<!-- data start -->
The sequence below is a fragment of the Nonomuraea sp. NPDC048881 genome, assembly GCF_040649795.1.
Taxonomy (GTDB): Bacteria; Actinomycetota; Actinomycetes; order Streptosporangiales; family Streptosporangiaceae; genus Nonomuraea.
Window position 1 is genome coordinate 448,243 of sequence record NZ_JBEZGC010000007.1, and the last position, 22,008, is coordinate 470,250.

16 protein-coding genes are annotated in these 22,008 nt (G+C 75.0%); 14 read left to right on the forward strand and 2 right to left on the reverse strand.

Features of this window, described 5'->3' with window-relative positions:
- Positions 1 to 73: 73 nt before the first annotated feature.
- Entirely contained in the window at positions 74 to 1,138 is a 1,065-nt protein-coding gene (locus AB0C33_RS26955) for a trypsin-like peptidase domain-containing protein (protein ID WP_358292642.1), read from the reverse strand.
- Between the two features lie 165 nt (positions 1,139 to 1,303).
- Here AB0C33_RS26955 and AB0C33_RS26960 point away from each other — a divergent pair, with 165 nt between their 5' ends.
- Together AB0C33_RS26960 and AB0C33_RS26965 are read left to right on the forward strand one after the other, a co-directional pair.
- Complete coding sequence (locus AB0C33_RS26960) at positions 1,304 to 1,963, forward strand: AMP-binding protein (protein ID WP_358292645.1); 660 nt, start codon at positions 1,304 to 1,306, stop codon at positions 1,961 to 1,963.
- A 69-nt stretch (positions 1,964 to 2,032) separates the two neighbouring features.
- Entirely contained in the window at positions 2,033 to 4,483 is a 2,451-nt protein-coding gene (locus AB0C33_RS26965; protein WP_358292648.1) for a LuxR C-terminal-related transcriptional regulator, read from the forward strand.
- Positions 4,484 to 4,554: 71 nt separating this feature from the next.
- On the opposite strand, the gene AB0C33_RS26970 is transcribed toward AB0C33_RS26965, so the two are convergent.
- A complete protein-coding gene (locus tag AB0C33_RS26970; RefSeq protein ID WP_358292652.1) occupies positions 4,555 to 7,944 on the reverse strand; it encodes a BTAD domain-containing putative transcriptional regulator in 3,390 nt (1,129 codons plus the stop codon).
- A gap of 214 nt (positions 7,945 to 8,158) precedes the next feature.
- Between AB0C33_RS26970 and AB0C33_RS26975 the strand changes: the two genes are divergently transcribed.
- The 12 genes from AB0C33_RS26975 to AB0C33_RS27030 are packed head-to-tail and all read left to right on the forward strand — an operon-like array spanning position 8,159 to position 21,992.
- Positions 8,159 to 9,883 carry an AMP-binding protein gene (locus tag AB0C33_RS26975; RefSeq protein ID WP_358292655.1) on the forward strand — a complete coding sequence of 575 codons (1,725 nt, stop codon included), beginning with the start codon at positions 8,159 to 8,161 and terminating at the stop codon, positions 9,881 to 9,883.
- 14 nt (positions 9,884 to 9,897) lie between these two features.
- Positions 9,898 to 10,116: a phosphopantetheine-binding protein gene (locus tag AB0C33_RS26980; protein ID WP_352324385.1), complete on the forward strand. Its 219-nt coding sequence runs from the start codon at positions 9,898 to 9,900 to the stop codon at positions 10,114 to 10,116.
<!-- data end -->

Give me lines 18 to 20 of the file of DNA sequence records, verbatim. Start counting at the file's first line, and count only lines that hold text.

- Between AB0C33_RS26970 and AB0C33_RS26975 the strand changes: the two genes are divergently transcribed.
- The 12 genes from AB0C33_RS26975 to AB0C33_RS27030 are packed head-to-tail and all read left to right on the forward strand — an operon-like array spanning position 8,159 to position 21,992.
- Positions 8,159 to 9,883 carry an AMP-binding protein gene (locus tag AB0C33_RS26975; RefSeq protein ID WP_358292655.1) on the forward strand — a complete coding sequence of 575 codons (1,725 nt, stop codon included), beginning with the start codon at positions 8,159 to 8,161 and terminating at the stop codon, positions 9,881 to 9,883.